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Chapbooks, Hornbooks, and Children's Literature in Archives and Special Collections

Archives and Special Collections holds a variety of materials of interest to scholars researching 19th and 20th century youth literature and educational materials.

About Archives and Special Collections

The mission of Archives and Special Collections is to collect, preserve, and provide access to archival and printed materials that support the research and instructional needs of students, faculty, national and international scholars, and the general public.

Related Resources


Archives and Special Collections offers a variety of resources pertaining to 19th and 20th century children's literature.

Chapbooks, also refered to as toybooks, are cheap books sold by chapmen, or peddlars, who traveled to rural villages and farmsteads selling the pocket-sized booklets from the 16th century to the 19th century. The books, which often featured morality tales, traditional folklore, rules of etiquette, and adventures stories, were most popular in England and Scotland during the 18th century, but also enjoyed popularity in the United States during the 19th century.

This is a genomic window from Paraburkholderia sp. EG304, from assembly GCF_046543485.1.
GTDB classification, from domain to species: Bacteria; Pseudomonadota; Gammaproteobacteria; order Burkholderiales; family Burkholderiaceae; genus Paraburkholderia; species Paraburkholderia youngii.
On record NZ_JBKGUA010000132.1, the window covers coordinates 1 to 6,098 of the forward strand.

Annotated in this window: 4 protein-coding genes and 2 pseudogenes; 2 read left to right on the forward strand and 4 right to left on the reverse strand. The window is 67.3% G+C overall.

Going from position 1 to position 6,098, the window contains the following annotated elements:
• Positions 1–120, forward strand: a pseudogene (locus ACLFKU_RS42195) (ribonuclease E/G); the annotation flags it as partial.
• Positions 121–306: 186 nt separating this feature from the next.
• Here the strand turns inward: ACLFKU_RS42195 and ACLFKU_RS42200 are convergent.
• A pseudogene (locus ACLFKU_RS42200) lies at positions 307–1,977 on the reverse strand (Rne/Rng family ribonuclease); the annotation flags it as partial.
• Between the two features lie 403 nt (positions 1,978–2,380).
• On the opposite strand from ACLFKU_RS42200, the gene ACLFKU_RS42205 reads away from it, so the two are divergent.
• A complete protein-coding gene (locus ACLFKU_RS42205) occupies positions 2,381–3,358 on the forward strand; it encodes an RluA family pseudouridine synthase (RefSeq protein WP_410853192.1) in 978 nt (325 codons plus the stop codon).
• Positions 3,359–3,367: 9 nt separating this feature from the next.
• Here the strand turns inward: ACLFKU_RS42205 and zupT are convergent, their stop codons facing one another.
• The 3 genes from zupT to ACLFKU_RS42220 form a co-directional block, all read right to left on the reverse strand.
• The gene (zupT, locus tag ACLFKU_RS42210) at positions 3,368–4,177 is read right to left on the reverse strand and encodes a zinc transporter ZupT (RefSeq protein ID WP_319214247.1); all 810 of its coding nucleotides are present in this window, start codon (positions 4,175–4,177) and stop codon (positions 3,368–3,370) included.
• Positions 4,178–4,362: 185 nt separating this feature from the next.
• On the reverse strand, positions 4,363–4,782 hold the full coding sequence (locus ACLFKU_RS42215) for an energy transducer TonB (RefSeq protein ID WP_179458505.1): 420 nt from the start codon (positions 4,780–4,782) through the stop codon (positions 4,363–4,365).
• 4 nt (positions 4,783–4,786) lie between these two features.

Hornbooks are primers for children, often displaying information such as the alphabet, numbers, and religious text. Mounted on a wood, bone, or leather paddle, young students slipped lessons printed or written on sheets of paper in between the paddle and a thin sheet of horn or mica. Popular during the the 16th, 17th, and 18th centuries, hornbooks were used by pupils in England and later, in the United States.

Children's literature in Archives and Special Collection range from fairy tales and fantasy to religious tales and myths. The materials span the 18th, 19th, and 20th centuries.

Use the tabs above to explore books, digital collections, and artifacts from Archives and Special Collections as well as the University Libraries General Collection and Educational Resources Collections.

Twin Travelers in South America

Twin Travelers in South America was written by Mary Wade and published circa 1918.

View the entire book.